At last week’s Phocuswright conference in Florida, the world’s dominant online travel firms talked about how putting the customer at the centre of everything they do is the driving force of their technological development.

TripAdvisor, and Expedia are battling to solve the problem of how they can inspire would-be bookers to curtail the often lengthy buying process in travel, especially as online traffic shifts to more-limited mobile screens.

And Google itself showcased a powerful new destination-based service, prompting Teletext Holidays’ Steve Endacott to warn about the world’s most dominant search engine becoming an online agent in all but name.

But the growing consensus that travel will require a human element behind even the most cutting-edge technology should provide some solace to Travel Weekly readers.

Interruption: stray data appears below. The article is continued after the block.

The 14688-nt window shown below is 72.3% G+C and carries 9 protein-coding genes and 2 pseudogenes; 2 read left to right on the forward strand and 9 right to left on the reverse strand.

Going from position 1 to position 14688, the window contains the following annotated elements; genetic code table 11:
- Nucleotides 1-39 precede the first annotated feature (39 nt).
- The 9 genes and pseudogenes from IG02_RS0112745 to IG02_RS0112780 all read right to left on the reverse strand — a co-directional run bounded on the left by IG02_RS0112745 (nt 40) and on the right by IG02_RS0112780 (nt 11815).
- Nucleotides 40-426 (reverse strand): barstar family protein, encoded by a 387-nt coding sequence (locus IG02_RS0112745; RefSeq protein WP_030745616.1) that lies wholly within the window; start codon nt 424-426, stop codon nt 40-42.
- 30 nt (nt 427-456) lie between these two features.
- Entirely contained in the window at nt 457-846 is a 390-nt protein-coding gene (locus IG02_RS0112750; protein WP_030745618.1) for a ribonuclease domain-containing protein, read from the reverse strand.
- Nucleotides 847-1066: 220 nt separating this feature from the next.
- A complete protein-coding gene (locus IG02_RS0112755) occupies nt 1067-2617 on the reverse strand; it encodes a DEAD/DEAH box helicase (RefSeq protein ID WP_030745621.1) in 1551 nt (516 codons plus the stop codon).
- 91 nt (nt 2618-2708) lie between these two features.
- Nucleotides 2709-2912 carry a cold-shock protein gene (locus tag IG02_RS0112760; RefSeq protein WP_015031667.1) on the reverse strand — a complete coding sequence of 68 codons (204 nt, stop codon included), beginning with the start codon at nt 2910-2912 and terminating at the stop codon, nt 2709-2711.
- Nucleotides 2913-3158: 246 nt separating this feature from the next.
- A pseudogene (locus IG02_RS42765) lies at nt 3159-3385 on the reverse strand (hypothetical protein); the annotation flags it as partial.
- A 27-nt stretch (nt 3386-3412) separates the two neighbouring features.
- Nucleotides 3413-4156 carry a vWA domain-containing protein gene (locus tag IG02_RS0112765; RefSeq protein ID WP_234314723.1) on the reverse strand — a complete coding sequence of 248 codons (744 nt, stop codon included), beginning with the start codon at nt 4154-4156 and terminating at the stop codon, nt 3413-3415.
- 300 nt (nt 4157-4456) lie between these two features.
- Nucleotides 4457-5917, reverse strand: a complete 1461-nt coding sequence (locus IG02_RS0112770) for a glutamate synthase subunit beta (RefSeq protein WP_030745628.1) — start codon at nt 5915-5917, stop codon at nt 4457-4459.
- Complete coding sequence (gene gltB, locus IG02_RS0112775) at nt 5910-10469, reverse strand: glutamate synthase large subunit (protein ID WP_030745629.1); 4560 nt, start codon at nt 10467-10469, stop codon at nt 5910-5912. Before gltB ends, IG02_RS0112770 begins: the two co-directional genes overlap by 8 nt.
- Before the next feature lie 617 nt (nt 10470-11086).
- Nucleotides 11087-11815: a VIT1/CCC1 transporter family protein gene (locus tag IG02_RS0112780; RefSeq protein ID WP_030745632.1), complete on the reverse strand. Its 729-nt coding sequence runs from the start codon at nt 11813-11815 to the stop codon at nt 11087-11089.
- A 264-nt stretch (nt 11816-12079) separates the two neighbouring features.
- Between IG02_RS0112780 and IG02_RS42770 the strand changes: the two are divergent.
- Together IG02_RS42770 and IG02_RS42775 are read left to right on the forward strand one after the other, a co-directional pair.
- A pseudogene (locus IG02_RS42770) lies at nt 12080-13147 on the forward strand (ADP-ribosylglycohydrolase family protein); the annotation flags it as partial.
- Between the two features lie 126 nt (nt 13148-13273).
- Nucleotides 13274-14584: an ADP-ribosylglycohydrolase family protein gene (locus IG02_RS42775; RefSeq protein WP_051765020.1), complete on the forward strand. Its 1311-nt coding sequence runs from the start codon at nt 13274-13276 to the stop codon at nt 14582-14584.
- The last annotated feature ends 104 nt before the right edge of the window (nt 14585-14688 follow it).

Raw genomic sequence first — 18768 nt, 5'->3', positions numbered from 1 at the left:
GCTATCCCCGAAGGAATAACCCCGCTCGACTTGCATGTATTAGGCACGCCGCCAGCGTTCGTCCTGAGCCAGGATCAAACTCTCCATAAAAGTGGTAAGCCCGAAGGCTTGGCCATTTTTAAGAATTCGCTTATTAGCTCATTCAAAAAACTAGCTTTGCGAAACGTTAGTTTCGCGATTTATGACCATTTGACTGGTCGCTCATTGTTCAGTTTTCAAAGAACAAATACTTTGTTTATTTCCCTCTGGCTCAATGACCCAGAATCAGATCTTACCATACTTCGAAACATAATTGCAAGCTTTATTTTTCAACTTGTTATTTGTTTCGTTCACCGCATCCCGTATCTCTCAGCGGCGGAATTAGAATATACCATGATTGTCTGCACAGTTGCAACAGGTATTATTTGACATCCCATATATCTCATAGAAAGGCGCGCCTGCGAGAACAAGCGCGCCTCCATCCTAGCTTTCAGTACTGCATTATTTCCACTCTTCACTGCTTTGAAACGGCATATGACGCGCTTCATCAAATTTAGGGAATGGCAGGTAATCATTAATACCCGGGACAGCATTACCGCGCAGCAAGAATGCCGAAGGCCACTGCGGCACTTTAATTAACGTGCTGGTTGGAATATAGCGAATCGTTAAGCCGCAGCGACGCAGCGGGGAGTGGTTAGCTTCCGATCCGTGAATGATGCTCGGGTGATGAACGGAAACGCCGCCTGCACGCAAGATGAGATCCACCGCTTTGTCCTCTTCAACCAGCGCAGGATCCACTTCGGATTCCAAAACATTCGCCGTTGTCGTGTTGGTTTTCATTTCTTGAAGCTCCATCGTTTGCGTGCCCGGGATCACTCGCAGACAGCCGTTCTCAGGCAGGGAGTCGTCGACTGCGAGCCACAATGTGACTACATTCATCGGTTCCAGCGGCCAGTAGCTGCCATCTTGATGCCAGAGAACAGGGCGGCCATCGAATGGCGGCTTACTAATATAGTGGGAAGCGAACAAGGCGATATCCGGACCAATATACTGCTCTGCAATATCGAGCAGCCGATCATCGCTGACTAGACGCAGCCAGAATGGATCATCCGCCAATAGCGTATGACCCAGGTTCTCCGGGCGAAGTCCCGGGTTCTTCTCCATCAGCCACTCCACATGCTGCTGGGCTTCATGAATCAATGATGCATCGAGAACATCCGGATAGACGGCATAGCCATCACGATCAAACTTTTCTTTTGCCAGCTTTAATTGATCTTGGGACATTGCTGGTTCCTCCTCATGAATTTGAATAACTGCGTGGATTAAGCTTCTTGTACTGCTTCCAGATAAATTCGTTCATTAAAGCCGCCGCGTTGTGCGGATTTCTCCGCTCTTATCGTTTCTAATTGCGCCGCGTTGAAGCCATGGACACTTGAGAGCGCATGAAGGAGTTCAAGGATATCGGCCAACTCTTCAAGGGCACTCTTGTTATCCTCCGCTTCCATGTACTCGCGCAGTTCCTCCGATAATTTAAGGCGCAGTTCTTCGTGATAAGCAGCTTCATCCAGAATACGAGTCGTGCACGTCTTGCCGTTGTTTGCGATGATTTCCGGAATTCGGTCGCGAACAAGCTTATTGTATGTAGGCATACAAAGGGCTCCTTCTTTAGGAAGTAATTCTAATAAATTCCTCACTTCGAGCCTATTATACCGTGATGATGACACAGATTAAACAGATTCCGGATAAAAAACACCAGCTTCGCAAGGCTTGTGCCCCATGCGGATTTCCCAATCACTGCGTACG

At the Hays Travel IG conference at the weekend, Travelport boss Simon Ferguson said it was impossible for any retailer to be purely online and that the human element was becoming more critical again, especially with the growth in online travel bookings slowing for the first time in years.

He urged agents to make more of a “marriage of digital and physical”, warning that those working on a single platform would fail.

Meanwhile, at our Travolution Summit this week, the head of Deloitte’s digital thinktank said that computerisation was not going to replace people, but would merely enhance and augment the capability of human beings.

Giving someone the tools to be a travel agent is one thing; teaching them how to use them is quite another, which explains why there are so many of you still around.